Easy to understand and memorize.
Dialogue is simple, fresh, quick and humorous, keeping the action flowing without stops and starts between scenes. This keeps young people and young audiences engaged throughout the performance - no awkward pauses, no dead-time, no wiggles!

Everyone participates!
All children are involved throughout the performance. This builds confidence, promotes team spirit and eliminates rehearsal rowdiness. The audience is often asked to join in the fun, and action often spills into the aisles! All of our SCHOOL PLAYS give suggestions on how to divide up large parts (such as Alice or Cinderella) among several performers so that no one child is the "star".

Familiar stories with upbeat endings.
The story line stays as close as possible to the familiar story the kids already know.  While some authors feel the need to "improve" the story, our SCHOOL PLAYS stay as close to the familiar narrative as possible, making it easier for children - and your audience - to understand.

Feel free to edit!  Go ahead and tape it!
Most publishers insist that no changes may be made to their scripts.  We know that your goal is to engage every child in the most meaningful way and that your needs are unique.  Cut, eliminate, re-assign lines, or add as much as you like!  Also, there are no restrictions on video tapes.  Parents want a tape or DVD to remember their child's big moment.   Go ahead and tape away!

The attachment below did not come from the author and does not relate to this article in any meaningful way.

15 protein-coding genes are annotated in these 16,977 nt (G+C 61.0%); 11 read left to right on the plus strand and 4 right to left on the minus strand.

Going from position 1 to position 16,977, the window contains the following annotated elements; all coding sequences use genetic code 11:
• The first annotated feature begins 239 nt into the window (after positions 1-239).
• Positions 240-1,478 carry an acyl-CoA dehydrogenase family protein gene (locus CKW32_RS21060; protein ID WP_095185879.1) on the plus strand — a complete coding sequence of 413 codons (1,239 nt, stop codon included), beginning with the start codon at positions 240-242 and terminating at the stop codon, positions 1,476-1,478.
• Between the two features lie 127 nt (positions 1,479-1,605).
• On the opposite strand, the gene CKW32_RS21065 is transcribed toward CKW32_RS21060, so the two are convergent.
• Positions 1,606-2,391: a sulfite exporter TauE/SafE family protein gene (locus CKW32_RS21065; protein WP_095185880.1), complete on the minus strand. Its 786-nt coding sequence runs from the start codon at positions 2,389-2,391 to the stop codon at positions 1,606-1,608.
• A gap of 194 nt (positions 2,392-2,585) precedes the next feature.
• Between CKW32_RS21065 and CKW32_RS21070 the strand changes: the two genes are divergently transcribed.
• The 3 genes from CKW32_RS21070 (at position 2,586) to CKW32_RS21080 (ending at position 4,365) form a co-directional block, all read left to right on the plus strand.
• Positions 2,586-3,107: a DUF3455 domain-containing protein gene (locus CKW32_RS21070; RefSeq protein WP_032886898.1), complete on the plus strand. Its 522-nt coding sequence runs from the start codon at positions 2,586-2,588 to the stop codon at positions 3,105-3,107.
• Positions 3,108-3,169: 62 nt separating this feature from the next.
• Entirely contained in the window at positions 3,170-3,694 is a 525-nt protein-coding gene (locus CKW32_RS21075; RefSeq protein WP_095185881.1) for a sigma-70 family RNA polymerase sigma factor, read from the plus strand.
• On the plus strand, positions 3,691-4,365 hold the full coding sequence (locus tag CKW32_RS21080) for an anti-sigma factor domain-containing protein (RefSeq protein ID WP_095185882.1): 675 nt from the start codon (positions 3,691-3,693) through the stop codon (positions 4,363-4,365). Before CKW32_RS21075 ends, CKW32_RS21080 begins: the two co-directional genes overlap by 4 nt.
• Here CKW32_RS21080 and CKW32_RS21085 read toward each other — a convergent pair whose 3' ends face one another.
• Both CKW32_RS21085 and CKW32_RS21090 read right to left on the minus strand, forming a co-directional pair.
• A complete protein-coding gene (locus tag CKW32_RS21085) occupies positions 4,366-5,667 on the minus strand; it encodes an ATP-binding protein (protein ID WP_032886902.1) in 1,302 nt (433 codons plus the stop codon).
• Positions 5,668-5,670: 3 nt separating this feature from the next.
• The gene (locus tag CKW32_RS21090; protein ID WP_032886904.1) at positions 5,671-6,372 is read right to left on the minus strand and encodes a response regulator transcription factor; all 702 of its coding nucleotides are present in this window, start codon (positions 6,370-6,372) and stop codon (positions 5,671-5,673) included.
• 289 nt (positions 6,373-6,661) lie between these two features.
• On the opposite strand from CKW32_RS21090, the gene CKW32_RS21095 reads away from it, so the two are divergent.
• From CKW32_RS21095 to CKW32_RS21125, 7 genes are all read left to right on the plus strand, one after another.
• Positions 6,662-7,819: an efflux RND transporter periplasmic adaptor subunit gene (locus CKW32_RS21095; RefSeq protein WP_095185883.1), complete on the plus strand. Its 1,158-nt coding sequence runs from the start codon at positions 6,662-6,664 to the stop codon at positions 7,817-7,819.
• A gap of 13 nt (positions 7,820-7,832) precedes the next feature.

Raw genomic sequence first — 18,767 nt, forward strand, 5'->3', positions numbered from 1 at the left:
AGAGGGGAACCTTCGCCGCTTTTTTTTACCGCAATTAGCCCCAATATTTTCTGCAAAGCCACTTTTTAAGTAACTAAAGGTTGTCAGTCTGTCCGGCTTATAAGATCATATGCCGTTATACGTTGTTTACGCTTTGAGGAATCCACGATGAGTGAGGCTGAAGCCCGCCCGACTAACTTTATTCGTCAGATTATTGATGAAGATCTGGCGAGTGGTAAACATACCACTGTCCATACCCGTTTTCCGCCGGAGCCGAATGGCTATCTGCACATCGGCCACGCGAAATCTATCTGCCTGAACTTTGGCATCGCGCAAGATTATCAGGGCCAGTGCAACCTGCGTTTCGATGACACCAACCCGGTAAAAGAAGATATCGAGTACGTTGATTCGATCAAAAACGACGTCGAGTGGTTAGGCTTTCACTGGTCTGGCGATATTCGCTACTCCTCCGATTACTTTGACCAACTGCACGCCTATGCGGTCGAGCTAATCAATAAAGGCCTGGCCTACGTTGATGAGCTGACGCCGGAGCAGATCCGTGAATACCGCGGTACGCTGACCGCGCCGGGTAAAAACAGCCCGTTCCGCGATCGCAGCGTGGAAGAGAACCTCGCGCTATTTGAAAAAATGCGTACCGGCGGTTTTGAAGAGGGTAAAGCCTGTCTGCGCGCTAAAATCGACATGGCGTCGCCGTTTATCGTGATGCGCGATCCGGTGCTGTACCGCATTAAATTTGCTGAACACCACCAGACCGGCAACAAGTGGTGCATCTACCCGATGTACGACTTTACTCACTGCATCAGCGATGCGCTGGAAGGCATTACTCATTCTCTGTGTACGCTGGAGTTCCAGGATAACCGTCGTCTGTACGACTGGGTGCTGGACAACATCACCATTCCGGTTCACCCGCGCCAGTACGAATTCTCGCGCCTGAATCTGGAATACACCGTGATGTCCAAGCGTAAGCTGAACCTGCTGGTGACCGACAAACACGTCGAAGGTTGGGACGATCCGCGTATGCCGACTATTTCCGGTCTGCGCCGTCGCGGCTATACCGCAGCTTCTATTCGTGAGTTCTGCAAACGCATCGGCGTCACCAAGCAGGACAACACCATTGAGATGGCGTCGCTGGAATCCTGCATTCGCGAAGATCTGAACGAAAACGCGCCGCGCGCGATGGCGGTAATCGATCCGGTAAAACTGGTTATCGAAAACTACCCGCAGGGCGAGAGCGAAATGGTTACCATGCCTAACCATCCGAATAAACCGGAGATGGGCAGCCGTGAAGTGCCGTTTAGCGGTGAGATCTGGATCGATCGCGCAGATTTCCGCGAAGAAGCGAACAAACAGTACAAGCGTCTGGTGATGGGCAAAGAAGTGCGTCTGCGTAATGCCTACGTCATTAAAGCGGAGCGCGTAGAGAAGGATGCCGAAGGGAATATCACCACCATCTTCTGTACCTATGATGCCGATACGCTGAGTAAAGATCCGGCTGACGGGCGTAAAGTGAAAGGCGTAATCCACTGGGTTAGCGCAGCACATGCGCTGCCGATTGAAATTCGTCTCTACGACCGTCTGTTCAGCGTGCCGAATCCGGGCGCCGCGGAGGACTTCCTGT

THE JUNGLE BOOK
A NOTE FROM THE PLAYWRIGHT

Ask just about anybody and they will say Kipling's famous classic, The Jungle Book, is about Mowgli, a kid with an amazing story.  But as I mentally wandered the glorious Indian Jungle in search of this adaptation, I came to a sense that Kipling's book was really about a community.  I feel it is about individuals who are trying their hardest to order their neighborhood in a way that gives them what we all need: collective dignity, strength and pride.  It's no accident that Kipling tags all animal groups as "People".  He wanted us to look at his stories and try to understand how we, as people, can truly communicate and live together.

How I love this material!  I've never run across a story that gives so many kids such a great chance to perform.  Every child has a character, a name and a special moment on stage.  I hope you and your kids jump right in and glory in all the wild joy that Kipling has given to us.  I hope you will look at this play not as a show to put on, but a way to use drama to understand our lives, our natural exuberance and our shared place in the order of time.